What about on campus? It seems that large majorities of respondents agree that some forms of speech deserve to be blocked. If someone calls for violence, for example, 81% of respondents think their speech should not be protected. Saying the Holocaust never happened? 57% of people think such ideas should be blocked. “Outing” illegal immigrants on campus? 65% said no.

If someone pulls a James Damore, though, 60% of people think his speech should be protected. And small minorities even want to protect other sorts of offensive speech, including accusations that all Christians are “brainwashed” (51%) or even that some racial minorities have lower IQs (52%).

It seems as if there is a lot more agreement about free speech than one might think. Americans in general often don’t know the rules—for example, significant numbers of respondents thought it was already illegal to make racist comments. Overall, however, Americans seem to agree that most speech should be protected, even offensive and possible dangerous speech. If it becomes TOO dangerous, however, we agree it must be stopped. We just don’t agree on where or how to draw that line.

Admissions of Guilt

It’s hard to tell for sure, but it looks like the Justice Department is investigating Harvard’s admissions policies. If Harvard really is cutting out qualified applicants based on their race, it is only continuing the shameful tradition of elite college admissions policies.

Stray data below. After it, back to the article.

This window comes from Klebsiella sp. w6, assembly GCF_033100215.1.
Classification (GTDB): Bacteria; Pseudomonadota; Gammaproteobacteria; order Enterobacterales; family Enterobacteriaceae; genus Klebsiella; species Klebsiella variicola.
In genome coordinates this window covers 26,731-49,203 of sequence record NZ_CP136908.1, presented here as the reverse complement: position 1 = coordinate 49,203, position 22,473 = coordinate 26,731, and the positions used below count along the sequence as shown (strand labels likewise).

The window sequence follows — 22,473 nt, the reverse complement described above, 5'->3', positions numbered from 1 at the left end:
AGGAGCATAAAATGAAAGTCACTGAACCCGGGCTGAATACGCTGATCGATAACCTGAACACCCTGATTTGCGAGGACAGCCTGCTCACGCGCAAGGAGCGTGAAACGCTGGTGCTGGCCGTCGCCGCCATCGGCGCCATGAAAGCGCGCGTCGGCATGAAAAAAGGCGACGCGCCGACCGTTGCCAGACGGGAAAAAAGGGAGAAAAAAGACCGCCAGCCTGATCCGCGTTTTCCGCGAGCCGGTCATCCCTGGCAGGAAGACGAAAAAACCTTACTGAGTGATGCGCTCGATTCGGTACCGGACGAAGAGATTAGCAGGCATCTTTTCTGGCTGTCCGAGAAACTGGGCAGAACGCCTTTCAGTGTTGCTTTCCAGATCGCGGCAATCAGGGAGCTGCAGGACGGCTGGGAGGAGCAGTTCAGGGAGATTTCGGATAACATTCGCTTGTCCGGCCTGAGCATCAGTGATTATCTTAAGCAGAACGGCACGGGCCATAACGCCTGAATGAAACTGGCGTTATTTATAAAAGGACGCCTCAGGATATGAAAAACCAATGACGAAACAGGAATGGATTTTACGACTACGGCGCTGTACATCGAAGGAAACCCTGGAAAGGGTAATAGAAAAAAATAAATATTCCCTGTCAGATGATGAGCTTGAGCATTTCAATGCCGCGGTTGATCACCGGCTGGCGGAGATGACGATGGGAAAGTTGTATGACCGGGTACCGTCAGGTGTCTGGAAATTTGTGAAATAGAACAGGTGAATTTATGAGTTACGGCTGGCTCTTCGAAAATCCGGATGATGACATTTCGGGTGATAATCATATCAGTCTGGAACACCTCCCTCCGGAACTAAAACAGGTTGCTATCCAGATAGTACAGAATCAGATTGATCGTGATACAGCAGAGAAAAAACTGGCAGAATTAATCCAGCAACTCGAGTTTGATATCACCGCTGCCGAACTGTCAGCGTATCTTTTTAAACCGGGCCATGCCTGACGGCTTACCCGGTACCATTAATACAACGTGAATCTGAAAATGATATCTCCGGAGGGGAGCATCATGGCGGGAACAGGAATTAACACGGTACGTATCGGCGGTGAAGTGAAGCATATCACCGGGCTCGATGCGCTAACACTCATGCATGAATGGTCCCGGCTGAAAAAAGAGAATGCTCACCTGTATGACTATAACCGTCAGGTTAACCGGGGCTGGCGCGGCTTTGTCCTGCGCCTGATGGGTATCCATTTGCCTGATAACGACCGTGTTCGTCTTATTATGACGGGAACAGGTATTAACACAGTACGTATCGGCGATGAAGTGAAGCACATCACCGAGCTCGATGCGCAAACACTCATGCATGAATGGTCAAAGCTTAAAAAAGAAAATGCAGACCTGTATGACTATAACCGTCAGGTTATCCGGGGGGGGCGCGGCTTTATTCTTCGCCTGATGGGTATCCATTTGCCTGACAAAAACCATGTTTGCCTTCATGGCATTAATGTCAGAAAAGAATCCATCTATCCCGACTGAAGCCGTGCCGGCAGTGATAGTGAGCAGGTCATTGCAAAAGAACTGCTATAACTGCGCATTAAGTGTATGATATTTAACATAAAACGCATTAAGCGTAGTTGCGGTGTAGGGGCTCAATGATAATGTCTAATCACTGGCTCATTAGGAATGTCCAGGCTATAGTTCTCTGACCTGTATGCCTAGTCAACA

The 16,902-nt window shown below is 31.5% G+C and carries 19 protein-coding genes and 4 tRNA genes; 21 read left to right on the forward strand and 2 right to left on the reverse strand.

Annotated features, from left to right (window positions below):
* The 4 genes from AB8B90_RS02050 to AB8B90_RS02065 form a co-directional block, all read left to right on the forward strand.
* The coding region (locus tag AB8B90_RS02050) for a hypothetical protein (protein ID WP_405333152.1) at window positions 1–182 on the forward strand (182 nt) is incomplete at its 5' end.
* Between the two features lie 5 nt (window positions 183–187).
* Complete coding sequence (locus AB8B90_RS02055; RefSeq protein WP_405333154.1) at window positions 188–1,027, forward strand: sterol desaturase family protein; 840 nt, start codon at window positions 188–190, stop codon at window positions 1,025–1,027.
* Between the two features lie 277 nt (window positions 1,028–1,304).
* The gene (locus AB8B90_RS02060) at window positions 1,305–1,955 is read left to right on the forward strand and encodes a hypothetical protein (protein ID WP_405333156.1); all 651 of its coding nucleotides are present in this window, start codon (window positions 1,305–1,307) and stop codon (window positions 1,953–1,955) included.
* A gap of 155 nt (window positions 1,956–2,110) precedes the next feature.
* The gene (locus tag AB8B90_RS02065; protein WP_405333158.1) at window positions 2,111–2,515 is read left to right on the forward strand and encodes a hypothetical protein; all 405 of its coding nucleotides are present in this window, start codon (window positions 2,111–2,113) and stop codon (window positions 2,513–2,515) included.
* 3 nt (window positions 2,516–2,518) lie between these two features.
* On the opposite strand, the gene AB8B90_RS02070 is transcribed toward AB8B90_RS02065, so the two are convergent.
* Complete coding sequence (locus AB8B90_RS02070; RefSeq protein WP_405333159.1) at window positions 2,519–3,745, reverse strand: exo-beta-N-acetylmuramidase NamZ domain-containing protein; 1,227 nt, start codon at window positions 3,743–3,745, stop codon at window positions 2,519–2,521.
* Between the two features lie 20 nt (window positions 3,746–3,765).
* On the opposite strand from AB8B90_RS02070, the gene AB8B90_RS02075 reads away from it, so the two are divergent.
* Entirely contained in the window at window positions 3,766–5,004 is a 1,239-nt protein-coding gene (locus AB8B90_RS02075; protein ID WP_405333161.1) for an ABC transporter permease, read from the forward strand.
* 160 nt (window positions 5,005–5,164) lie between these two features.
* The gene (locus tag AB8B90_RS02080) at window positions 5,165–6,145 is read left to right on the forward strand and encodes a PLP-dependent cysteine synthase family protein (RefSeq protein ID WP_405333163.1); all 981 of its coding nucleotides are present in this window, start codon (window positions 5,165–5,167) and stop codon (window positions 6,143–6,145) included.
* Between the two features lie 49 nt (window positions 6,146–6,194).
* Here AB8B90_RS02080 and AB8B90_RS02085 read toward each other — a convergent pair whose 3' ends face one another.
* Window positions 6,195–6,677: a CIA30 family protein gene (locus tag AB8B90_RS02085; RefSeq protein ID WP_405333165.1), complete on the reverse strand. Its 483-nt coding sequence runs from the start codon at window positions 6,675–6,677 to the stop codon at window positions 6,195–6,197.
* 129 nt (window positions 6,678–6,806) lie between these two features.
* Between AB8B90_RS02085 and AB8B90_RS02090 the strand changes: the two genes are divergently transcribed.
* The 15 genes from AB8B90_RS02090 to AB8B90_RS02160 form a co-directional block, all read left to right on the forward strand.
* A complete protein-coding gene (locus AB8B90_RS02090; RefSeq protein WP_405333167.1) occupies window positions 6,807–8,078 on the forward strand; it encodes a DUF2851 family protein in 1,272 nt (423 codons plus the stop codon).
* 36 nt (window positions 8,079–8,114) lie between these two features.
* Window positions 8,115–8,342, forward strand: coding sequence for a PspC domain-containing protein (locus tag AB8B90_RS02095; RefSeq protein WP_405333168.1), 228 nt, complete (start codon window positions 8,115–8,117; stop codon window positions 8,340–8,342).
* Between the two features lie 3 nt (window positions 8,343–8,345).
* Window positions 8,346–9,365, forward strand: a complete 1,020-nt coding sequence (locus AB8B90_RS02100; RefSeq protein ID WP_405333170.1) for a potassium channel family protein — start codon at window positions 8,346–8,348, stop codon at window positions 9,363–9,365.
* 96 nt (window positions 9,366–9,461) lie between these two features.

Here’s what we know: When pressed for information about its investigation into Harvard’s admissions policies, the Justice Department said that those records can’t be shared. They are part of an ongoing investigation. As Alia Wong describes in The Atlantic, we don’t know for sure, but it certainly looks like the Justice Department is going after Harvard.

The beef is that Harvard allegedly discriminates against Asian and Asian-American students. Would-be students claim that their SAT scores need to be far higher than non-Asian students. They point to schools like MIT and Berkeley that have no racial policies for admission, where there is a far higher proportion of Asian-American students.

Why would Harvard do such a thing? One possibility is that they hope to maintain a balanced student body. They don’t want to admit students solely on the basis of academic track record, but rather on a checklist of desirable qualities. Students from less-represented groups might have a better chance of admission, since the school wants a diverse group of students. For instance, a white girl from a low-income coal-mining family in West Virginia with an impressive academic record and basketball skills might outrank a Korean-American girl from a high-income family in Scarsdale with an even more impressive academic record and even better basketball skills.

It’s not easy to prove but it is easy to believe. Elite colleges have always shaped their admissions policies based on biased and unfair rules.

geiger

Non-WASPs need not apply…

As Professor Roger Geiger describes in his recent history of American higher education, selective admissions policies are a relatively new thing. Only in the 1920s did schools like Harvard, Princeton, and Yale begin to formalize their admissions processes.

It wasn’t pretty.

Back then, the elite colleges wanted to find some way to exclude talented students from non-elite backgrounds. In particular, they worried that too many smart Jewish students would take over their schools.

What to do?

Schools began to ask potential students to take standardized tests. One goal was to find out students’ true intelligence. Admissions officials back then assumed that WASPs were naturally more intelligent, but ambitious Jewish students—they called them “grinds”—worked too hard and made themselves look smarter than they really were.